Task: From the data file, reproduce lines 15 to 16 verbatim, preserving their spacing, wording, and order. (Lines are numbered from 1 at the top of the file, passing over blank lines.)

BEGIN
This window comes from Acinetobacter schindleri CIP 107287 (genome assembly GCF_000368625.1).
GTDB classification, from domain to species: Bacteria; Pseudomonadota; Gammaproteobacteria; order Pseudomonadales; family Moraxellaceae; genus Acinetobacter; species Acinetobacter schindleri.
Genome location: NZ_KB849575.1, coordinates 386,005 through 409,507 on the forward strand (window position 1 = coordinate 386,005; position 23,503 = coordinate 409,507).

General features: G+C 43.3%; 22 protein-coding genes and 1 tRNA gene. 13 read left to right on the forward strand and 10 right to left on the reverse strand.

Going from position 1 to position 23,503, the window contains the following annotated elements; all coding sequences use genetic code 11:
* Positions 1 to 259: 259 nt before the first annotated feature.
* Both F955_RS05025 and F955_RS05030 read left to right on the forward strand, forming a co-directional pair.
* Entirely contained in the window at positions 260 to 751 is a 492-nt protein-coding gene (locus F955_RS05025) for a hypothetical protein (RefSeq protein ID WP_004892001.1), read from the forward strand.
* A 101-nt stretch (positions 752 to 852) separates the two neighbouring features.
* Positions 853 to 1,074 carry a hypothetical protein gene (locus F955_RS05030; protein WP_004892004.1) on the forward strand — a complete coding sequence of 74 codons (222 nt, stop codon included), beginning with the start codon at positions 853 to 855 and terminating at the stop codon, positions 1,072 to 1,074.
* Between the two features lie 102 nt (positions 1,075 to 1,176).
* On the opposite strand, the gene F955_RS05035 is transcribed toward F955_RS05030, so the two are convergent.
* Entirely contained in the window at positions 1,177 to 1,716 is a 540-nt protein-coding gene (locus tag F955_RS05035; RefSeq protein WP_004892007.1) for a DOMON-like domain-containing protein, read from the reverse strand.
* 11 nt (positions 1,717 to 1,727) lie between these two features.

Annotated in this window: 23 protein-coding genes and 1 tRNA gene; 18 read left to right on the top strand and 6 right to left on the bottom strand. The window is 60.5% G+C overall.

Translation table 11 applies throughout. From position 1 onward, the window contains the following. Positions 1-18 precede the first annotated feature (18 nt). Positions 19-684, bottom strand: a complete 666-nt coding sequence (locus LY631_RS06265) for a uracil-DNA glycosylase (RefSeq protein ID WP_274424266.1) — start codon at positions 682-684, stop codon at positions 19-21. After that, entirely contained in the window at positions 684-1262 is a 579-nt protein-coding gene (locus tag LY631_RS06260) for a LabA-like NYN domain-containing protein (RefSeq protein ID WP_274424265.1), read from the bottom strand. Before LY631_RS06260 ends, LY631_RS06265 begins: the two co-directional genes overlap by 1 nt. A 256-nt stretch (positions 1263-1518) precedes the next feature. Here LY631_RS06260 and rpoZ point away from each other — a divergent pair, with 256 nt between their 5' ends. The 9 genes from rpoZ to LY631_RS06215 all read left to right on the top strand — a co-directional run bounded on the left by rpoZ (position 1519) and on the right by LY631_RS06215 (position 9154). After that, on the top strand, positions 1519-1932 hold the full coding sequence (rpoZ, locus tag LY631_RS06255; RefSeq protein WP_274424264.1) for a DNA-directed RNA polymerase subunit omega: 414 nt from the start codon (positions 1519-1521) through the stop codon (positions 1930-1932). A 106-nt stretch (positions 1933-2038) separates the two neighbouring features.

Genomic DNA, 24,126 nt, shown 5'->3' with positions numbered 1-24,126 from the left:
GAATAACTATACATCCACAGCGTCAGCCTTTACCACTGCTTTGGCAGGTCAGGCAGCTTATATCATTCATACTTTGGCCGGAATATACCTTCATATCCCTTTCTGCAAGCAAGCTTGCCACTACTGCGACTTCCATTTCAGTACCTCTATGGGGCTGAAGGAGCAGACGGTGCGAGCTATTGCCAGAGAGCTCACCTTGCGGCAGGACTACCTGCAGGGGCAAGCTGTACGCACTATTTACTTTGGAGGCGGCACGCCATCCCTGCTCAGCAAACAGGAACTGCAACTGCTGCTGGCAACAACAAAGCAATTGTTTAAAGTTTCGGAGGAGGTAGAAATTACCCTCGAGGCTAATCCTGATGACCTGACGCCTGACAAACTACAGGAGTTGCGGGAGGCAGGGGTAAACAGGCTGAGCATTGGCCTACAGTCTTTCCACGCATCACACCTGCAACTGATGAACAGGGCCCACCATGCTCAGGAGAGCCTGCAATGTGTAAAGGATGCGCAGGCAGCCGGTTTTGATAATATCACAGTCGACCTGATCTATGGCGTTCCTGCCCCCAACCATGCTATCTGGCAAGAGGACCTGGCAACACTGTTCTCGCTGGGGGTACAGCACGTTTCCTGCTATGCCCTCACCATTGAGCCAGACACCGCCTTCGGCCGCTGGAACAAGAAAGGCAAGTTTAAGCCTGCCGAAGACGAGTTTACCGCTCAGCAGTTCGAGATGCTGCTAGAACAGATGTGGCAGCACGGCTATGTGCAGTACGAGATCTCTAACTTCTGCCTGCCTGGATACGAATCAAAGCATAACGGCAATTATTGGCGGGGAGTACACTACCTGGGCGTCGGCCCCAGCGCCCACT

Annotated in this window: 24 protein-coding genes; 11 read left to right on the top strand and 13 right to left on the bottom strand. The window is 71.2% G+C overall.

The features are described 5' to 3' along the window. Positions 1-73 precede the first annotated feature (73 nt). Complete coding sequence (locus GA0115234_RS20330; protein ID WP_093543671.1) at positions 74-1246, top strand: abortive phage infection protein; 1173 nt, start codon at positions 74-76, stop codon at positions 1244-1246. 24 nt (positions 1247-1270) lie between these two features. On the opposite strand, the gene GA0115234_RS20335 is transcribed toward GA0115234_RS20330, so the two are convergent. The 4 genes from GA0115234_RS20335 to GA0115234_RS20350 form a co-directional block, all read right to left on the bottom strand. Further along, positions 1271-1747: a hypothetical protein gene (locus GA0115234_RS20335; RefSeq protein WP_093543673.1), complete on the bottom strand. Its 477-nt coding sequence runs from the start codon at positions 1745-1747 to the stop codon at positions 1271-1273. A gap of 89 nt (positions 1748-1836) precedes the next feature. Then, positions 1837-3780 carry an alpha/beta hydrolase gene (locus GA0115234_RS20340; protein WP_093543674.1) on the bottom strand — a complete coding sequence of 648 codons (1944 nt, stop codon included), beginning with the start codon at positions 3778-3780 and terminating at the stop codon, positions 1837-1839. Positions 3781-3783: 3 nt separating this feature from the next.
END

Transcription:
Annotated in this window: 23 protein-coding genes and 1 tRNA gene; 18 read left to right on the top strand and 6 right to left on the bottom strand. The window is 60.5% G+C overall.

Translation table 11 applies throughout. From position 1 onward, the window contains the following. Positions 1-18 precede the first annotated feature (18 nt). Positions 19-684, bottom strand: a complete 666-nt coding sequence (locus LY631_RS06265) for a uracil-DNA glycosylase (RefSeq protein ID WP_274424266.1) — start codon at positions 682-684, stop codon at positions 19-21. After that, entirely contained in the window at positions 684-1262 is a 579-nt protein-coding gene (locus tag LY631_RS06260) for a LabA-like NYN domain-containing protein (RefSeq protein ID WP_274424265.1), read from the bottom strand. Before LY631_RS06260 ends, LY631_RS06265 begins: the two co-directional genes overlap by 1 nt. A 256-nt stretch (positions 1263-1518) precedes the next feature. Here LY631_RS06260 and rpoZ point away from each other — a divergent pair, with 256 nt between their 5' ends. The 9 genes from rpoZ to LY631_RS06215 all read left to right on the top strand — a co-directional run bounded on the left by rpoZ (position 1519) and on the right by LY631_RS06215 (position 9154). After that, on the top strand, positions 1519-1932 hold the full coding sequence (rpoZ, locus tag LY631_RS06255; RefSeq protein WP_274424264.1) for a DNA-directed RNA polymerase subunit omega: 414 nt from the start codon (positions 1519-1521) through the stop codon (positions 1930-1932). A 106-nt stretch (positions 1933-2038) separates the two neighbouring features.